What CPUs Are Affected By The Buggy Intel Spectre 2 Patches?
All of the systems suffering from spontaneous reboot issues were running on Haswell, Broadwell, Skylake, Kaby Lake and the latest Coffee Lake CPUs. Workstation and server CPUs based on Ivy Bridge and Sandy Bridge were also affected, but thankfully not their desktop brethren.
On 8 February 2018, Intel revealed that some of the microcode updates that they suspected were buggy, were actually not buggy. They include :
- The Intel Skylake H/S/U/Y Desktop Processors
- The Intel Xeon E3-1200 v5 Processor Family (Skylake)
We prepared the full list of CPUs affected by the buggy Intel Spectre 2 patches, but it is a VERY LONG LIST with 801 CPUs, so we split them into three sections.
- Server / Workstation CPUs With Buggy Intel Spectre Patches (487 SKUs)
- Desktop CPUs With Buggy Intel Spectre Patches (135 SKUs)
- Mobile CPUs With Buggy Intel Spectre Patches (179 SKUs)
As you can see, many more server and workstation CPUs are affected than desktop and mobile CPUs combined. That’s because Intel prioritised the patching of their server and workstation CPUs, over desktop and mobile CPUs.
What Is Being Done About The Buggy Intel Spectre 2 Patches?
When he first posted on the spontaneous reboot issue, Navin said that Intel was working to “understand, diagnose and address this reboot issue“.
In his latest update, he shared that Intel had already issued an early version of the new microcode updates to their partners for tests, and will release them “once that testing has been completed“.
These new microcode updates basically have Spectre 2 mitigations removed. This will restore stability to the affected Intel CPUs, while Intel fixes the problems in those mitigations.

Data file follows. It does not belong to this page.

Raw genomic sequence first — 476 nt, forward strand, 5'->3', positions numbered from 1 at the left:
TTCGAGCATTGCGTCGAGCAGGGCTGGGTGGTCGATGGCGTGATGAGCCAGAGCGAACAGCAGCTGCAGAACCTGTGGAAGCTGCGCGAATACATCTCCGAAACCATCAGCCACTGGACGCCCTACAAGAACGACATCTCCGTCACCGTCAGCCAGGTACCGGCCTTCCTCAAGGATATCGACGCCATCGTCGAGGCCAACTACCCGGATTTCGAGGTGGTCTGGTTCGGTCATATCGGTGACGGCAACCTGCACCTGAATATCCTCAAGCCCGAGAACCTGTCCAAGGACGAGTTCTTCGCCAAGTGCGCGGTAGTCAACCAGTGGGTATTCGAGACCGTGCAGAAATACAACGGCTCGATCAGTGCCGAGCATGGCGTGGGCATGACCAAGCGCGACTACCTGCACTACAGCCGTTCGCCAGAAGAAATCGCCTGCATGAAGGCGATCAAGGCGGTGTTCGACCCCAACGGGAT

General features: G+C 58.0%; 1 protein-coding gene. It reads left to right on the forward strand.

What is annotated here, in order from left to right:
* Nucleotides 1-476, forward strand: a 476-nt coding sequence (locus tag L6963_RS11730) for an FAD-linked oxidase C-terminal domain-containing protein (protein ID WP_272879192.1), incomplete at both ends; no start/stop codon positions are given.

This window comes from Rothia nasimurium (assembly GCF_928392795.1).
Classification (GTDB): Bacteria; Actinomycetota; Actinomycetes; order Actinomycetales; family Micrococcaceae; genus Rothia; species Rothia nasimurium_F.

The Intel Spectre Microcode Update Schedule Updated!
On 7 February 2018, Navin Shenoy announced that Intel has released “production microcode updates for several Skylake-based platforms” to their OEM customers and industry partners, with more platform updates “in coming days“.
The schedule was updated on 12, 20, 26 February and 1 March with more details, including production (final), pre-beta and beta versions of the new Intel Spectre microcode updates.
What Should YOU Do?
While Intel initially advised end-users to “apply updates” from system and operating system providers, they have now changed their guidance, as of 22 January 2018 :
- We recommend that OEMs, Cloud service providers, system manufacturers, software vendors and end users stop deployment of current versions on the below platforms, as they may introduce higher than expected reboots and other unpredictable system behavior.
- We also ask that our industry partners focus efforts on testing early versions of the updated solution for Broadwell and Haswell we started rolling out this weekend, so we can accelerate its release. We expect to share more details on timing later this week.
- For those concerned about system stability while we finalize the updated solutions, we are also working with our OEM partners on the option to utilize a previous version of microcode that does not display these issues, but removes the Variant 2 (Spectre) mitigations. This would be delivered via a BIOS update, and would not impact mitigations for Variant 1 (Spectre) and Variant 3 (Meltdown).
Please note that there has been no actual recorded threat or attack using the Meltdown or Spectre exploits. The damage, or risk of damage, every time your system or server spontaneously reboot is FAR WORSE than the (currently) non-existent threat of a Meltdown or Spectre exploit.
Therefore, we recommend that you DO NOT apply any microcode update for your Intel system, if you are using any Intel processor manufactured since 2011.
If you have already applied the latest Intel Spectre microcode update, and are affected by spontaneous reboots; you should upgrade to the new firmware (if they are available), or revert to the older firmware.